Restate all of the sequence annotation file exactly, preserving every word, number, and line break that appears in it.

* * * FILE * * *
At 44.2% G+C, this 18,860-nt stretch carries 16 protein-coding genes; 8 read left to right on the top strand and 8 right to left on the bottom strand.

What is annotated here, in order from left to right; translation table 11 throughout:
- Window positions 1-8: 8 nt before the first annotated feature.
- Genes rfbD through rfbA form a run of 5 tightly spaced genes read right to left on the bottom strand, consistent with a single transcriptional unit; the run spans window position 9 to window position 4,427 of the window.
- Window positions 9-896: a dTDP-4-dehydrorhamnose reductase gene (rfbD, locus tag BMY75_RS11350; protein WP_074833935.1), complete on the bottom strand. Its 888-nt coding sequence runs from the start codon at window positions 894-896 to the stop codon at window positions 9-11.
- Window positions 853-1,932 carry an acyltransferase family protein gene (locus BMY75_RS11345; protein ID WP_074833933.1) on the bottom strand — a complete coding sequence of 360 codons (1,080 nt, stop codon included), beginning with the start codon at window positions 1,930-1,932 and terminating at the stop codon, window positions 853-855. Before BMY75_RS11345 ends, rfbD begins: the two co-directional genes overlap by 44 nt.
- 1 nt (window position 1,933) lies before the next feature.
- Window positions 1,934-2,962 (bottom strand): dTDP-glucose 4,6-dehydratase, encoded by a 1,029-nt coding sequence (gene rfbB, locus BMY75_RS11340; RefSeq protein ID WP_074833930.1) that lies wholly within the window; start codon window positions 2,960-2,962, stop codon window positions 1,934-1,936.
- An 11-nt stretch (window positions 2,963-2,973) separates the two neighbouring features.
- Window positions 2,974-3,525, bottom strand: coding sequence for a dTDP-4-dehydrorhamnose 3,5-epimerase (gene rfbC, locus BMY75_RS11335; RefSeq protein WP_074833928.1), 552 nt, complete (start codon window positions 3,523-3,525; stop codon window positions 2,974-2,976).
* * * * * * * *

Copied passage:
At 44.2% G+C, this 18,860-nt stretch carries 16 protein-coding genes; 8 read left to right on the top strand and 8 right to left on the bottom strand.

What is annotated here, in order from left to right; translation table 11 throughout:
- Window positions 1-8: 8 nt before the first annotated feature.
- Genes rfbD through rfbA form a run of 5 tightly spaced genes read right to left on the bottom strand, consistent with a single transcriptional unit; the run spans window position 9 to window position 4,427 of the window.
- Window positions 9-896: a dTDP-4-dehydrorhamnose reductase gene (rfbD, locus tag BMY75_RS11350; protein WP_074833935.1), complete on the bottom strand. Its 888-nt coding sequence runs from the start codon at window positions 894-896 to the stop codon at window positions 9-11.
- Window positions 853-1,932 carry an acyltransferase family protein gene (locus BMY75_RS11345; protein ID WP_074833933.1) on the bottom strand — a complete coding sequence of 360 codons (1,080 nt, stop codon included), beginning with the start codon at window positions 1,930-1,932 and terminating at the stop codon, window positions 853-855. Before BMY75_RS11345 ends, rfbD begins: the two co-directional genes overlap by 44 nt.
- 1 nt (window position 1,933) lies before the next feature.
- Window positions 1,934-2,962 (bottom strand): dTDP-glucose 4,6-dehydratase, encoded by a 1,029-nt coding sequence (gene rfbB, locus BMY75_RS11340; RefSeq protein ID WP_074833930.1) that lies wholly within the window; start codon window positions 2,960-2,962, stop codon window positions 1,934-1,936.
- An 11-nt stretch (window positions 2,963-2,973) separates the two neighbouring features.
- Window positions 2,974-3,525, bottom strand: coding sequence for a dTDP-4-dehydrorhamnose 3,5-epimerase (gene rfbC, locus BMY75_RS11335; RefSeq protein WP_074833928.1), 552 nt, complete (start codon window positions 3,523-3,525; stop codon window positions 2,974-2,976).